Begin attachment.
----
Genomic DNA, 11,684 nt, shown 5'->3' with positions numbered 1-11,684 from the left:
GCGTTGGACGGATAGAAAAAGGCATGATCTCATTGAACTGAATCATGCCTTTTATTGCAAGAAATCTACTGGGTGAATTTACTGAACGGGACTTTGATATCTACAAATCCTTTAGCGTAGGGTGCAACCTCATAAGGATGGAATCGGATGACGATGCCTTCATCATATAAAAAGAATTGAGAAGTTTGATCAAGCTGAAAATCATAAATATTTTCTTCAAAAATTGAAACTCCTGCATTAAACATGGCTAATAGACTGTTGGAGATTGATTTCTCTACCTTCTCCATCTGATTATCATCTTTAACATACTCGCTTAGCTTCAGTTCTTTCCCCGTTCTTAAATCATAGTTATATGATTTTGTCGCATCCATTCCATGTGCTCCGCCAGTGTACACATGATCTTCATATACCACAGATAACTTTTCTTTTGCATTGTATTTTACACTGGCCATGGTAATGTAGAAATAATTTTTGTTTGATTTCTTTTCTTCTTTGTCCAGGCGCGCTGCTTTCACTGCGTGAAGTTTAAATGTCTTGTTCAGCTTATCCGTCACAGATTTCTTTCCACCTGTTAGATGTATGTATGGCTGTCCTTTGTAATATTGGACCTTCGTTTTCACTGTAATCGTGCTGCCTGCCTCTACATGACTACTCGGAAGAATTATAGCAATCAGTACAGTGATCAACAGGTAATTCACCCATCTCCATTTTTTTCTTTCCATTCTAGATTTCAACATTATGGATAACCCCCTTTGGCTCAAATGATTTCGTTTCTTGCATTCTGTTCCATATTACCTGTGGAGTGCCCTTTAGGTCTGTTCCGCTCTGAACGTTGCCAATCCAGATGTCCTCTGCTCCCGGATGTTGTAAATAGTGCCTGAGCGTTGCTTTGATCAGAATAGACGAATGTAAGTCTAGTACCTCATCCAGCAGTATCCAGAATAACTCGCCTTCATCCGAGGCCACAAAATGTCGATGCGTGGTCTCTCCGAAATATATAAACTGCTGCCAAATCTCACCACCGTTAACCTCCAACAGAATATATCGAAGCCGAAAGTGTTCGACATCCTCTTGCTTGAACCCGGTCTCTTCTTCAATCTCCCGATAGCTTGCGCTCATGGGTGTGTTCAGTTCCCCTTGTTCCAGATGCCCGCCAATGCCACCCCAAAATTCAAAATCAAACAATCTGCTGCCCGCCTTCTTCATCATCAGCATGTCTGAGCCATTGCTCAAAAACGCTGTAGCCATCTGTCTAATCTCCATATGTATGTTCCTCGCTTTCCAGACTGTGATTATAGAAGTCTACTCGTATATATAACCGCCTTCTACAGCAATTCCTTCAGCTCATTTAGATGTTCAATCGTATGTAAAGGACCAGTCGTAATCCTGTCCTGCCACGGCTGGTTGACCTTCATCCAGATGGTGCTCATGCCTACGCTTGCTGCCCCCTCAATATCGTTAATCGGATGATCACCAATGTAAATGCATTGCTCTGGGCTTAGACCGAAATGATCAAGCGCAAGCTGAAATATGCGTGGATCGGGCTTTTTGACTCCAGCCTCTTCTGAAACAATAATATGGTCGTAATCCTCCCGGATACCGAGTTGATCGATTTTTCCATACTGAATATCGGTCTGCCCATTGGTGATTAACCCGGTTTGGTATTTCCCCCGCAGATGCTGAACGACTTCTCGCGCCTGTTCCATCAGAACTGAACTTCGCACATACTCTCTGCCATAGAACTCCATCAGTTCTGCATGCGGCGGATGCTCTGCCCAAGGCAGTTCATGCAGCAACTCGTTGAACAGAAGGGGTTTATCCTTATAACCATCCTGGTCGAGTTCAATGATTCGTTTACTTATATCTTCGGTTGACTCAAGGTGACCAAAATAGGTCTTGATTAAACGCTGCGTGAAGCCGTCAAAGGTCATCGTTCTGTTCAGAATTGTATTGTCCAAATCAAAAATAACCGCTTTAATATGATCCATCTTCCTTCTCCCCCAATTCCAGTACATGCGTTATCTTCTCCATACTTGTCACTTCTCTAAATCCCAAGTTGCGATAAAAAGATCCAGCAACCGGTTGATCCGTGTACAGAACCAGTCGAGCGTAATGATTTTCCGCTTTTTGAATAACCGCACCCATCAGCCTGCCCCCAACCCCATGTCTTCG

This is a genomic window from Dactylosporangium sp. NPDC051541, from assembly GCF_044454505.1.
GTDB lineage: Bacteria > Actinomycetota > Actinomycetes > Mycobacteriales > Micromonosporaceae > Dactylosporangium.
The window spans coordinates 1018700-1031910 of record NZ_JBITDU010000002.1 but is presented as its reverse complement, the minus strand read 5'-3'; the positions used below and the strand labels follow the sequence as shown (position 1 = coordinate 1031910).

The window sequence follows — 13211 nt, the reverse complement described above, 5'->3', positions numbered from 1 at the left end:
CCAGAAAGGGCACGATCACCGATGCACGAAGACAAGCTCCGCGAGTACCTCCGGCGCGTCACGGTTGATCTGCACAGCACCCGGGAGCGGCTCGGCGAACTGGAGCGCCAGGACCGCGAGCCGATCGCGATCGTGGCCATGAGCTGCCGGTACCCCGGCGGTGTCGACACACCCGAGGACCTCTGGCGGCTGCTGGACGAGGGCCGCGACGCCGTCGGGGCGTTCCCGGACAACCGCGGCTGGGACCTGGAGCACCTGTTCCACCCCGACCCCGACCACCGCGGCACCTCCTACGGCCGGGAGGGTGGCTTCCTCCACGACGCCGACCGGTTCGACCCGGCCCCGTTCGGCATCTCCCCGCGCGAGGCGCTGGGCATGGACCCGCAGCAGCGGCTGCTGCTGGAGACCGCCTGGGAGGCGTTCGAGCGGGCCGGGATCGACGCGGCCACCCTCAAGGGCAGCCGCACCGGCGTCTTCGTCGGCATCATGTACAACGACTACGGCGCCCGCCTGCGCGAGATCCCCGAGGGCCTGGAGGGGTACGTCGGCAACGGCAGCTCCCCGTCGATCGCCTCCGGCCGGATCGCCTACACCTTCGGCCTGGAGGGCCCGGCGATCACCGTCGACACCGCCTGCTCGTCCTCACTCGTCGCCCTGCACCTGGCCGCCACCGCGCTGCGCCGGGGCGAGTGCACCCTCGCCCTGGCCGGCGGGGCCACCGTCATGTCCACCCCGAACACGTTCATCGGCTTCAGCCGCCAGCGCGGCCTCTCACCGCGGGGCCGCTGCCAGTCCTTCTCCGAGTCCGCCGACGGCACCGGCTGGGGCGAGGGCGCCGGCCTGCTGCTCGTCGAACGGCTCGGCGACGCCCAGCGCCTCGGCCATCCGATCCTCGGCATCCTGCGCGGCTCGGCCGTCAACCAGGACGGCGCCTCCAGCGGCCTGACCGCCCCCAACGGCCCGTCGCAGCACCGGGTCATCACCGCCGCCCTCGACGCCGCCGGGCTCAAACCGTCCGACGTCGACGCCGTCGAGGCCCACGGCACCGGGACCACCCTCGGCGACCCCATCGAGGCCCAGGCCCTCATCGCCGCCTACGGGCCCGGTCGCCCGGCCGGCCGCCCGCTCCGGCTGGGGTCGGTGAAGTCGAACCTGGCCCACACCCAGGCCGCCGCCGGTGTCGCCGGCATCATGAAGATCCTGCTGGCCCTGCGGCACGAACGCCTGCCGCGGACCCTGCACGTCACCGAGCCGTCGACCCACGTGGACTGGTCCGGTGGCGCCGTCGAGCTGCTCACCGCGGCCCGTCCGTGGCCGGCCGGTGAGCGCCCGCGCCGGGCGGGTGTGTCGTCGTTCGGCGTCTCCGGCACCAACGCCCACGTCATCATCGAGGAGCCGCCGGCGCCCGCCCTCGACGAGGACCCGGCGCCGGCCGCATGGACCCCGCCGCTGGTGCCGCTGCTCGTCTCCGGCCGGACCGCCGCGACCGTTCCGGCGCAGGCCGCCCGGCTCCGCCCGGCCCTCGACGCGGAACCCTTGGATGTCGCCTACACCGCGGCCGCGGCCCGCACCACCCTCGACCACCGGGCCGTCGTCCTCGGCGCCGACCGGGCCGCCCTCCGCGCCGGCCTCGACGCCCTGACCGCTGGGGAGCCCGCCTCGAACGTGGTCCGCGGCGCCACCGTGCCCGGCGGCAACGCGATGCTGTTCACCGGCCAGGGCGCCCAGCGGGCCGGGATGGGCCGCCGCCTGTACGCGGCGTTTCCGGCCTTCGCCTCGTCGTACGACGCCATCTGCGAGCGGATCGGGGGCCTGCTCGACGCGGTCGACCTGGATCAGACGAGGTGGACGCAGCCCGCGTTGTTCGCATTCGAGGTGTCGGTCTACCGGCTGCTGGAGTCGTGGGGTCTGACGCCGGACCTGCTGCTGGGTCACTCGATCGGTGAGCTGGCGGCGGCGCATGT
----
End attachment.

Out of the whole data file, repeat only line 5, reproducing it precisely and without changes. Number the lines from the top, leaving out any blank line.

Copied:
The window spans coordinates 1018700-1031910 of record NZ_JBITDU010000002.1 but is presented as its reverse complement, the minus strand read 5'-3'; the positions used below and the strand labels follow the sequence as shown (position 1 = coordinate 1031910).